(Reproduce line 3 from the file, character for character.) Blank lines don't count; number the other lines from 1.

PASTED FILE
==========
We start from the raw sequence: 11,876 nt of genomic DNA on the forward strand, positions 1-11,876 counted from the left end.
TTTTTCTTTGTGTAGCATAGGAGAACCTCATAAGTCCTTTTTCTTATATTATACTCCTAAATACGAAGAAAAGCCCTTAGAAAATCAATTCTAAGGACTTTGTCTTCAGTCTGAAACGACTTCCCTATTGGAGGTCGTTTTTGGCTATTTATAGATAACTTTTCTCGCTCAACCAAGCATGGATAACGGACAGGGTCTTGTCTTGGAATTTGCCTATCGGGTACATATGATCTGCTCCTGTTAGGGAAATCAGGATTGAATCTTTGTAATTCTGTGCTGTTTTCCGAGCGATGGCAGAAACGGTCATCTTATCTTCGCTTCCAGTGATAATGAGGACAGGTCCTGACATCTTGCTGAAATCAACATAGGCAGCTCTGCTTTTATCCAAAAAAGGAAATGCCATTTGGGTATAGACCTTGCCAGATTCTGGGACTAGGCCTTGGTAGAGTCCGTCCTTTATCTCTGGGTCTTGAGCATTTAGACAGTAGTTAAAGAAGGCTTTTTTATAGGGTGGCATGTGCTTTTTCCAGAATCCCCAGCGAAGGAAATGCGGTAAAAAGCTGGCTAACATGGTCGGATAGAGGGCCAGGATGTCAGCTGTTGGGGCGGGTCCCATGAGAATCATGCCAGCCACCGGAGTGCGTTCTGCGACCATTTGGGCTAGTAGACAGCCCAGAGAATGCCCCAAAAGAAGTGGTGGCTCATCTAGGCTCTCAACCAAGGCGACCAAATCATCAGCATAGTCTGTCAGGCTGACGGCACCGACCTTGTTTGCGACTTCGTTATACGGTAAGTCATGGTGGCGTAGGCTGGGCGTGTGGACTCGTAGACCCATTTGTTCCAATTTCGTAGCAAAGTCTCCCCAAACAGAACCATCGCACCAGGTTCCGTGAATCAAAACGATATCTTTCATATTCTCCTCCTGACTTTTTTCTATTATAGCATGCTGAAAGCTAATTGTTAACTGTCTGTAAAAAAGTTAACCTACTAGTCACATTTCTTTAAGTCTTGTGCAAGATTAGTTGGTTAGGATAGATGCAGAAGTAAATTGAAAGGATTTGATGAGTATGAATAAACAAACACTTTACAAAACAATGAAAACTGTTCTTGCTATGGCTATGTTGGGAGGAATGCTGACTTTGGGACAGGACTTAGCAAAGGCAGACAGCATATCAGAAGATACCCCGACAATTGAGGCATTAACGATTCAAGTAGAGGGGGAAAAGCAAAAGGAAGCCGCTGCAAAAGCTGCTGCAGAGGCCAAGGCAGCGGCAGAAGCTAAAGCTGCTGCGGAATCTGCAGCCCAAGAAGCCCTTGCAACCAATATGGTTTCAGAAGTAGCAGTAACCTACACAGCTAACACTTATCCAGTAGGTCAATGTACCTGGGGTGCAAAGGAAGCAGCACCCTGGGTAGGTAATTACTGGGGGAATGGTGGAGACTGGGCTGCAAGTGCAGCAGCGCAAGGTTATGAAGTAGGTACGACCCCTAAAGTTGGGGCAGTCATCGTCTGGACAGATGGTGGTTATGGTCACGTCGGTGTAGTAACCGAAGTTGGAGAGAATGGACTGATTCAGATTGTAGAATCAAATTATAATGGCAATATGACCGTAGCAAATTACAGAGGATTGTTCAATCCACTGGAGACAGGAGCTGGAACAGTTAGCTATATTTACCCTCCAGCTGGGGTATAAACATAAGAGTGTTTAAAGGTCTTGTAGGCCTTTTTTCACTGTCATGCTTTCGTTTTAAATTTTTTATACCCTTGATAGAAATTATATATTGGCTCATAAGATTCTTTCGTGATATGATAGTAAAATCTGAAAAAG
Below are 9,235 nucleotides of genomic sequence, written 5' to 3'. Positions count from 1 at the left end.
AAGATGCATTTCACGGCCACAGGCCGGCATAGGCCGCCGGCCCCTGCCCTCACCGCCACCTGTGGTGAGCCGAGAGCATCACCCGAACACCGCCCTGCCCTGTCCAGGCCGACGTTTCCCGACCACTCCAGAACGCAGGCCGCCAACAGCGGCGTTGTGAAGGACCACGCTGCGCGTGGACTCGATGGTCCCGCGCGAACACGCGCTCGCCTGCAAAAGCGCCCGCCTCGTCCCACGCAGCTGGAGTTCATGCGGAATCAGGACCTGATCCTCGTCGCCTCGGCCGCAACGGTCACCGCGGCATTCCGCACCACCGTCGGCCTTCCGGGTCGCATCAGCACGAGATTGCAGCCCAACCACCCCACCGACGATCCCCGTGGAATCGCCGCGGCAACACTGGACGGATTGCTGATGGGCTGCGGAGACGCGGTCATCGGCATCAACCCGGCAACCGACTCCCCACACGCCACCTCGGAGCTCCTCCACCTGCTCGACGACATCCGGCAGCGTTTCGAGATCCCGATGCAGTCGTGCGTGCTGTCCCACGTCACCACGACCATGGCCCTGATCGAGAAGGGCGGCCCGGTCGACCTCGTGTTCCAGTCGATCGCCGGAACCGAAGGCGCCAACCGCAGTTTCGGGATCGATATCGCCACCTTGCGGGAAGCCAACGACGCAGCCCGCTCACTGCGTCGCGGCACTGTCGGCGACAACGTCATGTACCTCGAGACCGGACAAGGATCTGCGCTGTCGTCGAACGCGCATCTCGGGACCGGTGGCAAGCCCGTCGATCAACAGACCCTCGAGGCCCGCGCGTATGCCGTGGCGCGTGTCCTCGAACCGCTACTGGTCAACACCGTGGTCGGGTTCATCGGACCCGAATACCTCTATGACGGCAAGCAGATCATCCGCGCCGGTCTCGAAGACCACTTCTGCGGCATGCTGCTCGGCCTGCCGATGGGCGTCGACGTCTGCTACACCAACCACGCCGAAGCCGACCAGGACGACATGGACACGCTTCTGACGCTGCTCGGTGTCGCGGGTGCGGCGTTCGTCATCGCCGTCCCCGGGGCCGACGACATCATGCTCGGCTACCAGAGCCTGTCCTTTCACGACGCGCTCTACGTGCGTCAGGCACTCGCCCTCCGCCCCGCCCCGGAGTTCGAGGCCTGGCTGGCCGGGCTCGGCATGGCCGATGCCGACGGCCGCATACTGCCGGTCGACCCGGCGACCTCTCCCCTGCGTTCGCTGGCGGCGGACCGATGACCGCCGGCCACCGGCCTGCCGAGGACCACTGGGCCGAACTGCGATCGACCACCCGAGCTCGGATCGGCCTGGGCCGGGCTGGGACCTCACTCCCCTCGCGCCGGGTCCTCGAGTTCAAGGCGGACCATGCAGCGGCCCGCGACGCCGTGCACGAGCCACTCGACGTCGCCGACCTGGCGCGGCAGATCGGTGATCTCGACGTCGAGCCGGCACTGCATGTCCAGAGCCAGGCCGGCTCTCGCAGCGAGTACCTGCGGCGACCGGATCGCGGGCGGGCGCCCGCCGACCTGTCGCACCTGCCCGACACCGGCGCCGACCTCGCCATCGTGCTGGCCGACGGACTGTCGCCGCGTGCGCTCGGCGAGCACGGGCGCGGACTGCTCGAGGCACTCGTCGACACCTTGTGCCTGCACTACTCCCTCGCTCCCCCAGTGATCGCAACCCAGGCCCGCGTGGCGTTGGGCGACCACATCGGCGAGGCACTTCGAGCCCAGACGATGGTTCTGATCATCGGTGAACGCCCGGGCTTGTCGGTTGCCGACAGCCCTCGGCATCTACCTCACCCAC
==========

Below are 9,235 nucleotides of genomic sequence, written 5' to 3'. Positions count from 1 at the left end.